After attending a comic book convention and watching some episodes of Stargate SG-1, I realized how much in many areas of our culture we are taught to be a maverick. George Washington and the rest of the founding fathers were revolutionaries. Many of our popular fictional heroes from Jack Bauer in 24 to James Bond, to Captain Kirk and Picard are break the rules people when they know the rule is wrong. Today Mark Waid said Superman was his favorite hero because he had the power to rule the earth, but doesn't and instead helps the world because it is the right thing to do. In suffragette and civil right movements our heroes are those who stood against the status quo and would not follow the rules. Our founding fathers ignored the rule of law and stood up for what was the right thing.
This is all a prelude to the fact that when it comes to personal and professional situations doing the right thing and standing against the others who maybe wrong usually exacts a high cost. Often times in the government or corporate situations whistle blowers are only lauded by the people trying to attack the institution being reported on. Often this people are vilified and treated as outcasts by society at large, because now how can you trust a traitor. In a personal situation being right and trying to do the right thing often buys you trouble also. Even when proven right in the long term, people don't want to be reminded of the situation.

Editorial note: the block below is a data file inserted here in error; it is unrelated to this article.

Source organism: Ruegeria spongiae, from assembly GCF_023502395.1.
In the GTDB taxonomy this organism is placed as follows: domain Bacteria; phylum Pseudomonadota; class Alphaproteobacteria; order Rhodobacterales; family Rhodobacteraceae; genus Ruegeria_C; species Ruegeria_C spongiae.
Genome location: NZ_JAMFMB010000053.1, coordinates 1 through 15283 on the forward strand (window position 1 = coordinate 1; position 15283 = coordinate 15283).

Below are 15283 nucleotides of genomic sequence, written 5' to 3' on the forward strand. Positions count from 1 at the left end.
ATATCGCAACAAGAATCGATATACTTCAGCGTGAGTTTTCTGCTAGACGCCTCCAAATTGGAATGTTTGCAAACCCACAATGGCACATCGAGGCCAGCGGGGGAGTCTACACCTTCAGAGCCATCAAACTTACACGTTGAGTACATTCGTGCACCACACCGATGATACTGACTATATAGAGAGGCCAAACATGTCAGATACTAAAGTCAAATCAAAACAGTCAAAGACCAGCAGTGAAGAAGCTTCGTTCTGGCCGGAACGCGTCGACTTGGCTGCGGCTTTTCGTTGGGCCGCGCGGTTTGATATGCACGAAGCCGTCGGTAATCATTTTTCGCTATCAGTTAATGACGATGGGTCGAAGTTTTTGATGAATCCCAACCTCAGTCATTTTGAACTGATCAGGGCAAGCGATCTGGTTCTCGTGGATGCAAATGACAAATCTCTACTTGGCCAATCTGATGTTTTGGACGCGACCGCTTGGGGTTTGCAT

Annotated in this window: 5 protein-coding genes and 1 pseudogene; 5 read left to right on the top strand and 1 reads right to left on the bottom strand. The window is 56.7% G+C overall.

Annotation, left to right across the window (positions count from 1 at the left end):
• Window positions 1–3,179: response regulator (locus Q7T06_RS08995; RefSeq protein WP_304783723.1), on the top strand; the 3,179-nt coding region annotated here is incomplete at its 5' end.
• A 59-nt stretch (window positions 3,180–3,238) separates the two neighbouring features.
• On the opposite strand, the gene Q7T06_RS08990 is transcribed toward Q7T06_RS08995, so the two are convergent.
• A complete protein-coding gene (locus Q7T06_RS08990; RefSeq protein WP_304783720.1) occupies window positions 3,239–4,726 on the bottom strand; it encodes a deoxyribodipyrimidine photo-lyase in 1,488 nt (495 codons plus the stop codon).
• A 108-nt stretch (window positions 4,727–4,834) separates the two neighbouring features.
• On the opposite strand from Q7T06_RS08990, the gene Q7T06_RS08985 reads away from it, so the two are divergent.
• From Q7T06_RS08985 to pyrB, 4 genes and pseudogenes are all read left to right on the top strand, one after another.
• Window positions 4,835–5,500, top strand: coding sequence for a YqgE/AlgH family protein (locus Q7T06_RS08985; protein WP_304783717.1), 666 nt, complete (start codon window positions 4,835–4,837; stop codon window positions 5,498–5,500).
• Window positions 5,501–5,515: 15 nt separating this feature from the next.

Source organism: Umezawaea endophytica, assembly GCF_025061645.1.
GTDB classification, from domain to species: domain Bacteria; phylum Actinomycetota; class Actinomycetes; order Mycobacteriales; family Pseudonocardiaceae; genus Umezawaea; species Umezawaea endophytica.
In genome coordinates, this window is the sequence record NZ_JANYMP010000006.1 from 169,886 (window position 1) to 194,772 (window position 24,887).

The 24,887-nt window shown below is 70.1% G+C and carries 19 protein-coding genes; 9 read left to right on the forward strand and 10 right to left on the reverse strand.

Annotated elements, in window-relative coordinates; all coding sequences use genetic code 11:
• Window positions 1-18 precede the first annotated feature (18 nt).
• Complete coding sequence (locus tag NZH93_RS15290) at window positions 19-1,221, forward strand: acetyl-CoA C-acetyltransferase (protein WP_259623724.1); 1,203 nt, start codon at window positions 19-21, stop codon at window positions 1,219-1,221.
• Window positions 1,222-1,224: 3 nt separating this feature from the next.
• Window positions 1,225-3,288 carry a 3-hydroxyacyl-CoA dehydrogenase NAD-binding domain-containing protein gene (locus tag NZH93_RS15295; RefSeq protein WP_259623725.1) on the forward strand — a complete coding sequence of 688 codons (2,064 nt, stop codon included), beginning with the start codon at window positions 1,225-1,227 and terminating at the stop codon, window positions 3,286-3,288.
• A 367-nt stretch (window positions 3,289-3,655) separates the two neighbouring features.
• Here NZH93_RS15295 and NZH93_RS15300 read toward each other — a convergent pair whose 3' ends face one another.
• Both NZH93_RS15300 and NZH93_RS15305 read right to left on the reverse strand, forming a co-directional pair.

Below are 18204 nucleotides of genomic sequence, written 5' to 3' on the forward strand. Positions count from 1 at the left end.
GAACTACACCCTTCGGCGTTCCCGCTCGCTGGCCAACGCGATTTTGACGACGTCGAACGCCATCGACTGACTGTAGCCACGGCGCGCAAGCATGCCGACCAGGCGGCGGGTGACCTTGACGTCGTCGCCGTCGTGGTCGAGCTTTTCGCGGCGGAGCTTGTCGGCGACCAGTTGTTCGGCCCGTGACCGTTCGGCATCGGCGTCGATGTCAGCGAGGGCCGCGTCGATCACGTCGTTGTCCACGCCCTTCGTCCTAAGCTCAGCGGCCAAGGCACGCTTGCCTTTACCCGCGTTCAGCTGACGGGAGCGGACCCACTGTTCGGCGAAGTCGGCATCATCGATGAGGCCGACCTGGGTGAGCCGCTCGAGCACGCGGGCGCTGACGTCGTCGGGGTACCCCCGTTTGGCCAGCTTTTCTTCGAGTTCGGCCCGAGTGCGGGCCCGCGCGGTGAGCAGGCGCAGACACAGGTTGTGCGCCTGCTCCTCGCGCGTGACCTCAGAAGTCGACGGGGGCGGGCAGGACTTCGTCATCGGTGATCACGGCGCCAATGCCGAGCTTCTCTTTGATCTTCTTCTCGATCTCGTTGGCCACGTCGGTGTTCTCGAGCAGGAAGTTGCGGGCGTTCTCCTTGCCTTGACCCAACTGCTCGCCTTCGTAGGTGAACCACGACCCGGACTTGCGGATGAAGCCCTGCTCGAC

I know I have tried to do the right thing and have succeeded on occasion and there has been a price to pay for doing it (both in my personal and professional life). But no matter what I will always strive to do the right thing and be the maverick when called upon and pay the price. Because if I have learned nothing else from the comic heroes of my formative years there no option, we do the right thing regardless of the consequences. I just wish then in real life those people were lauded as well as they are in fiction.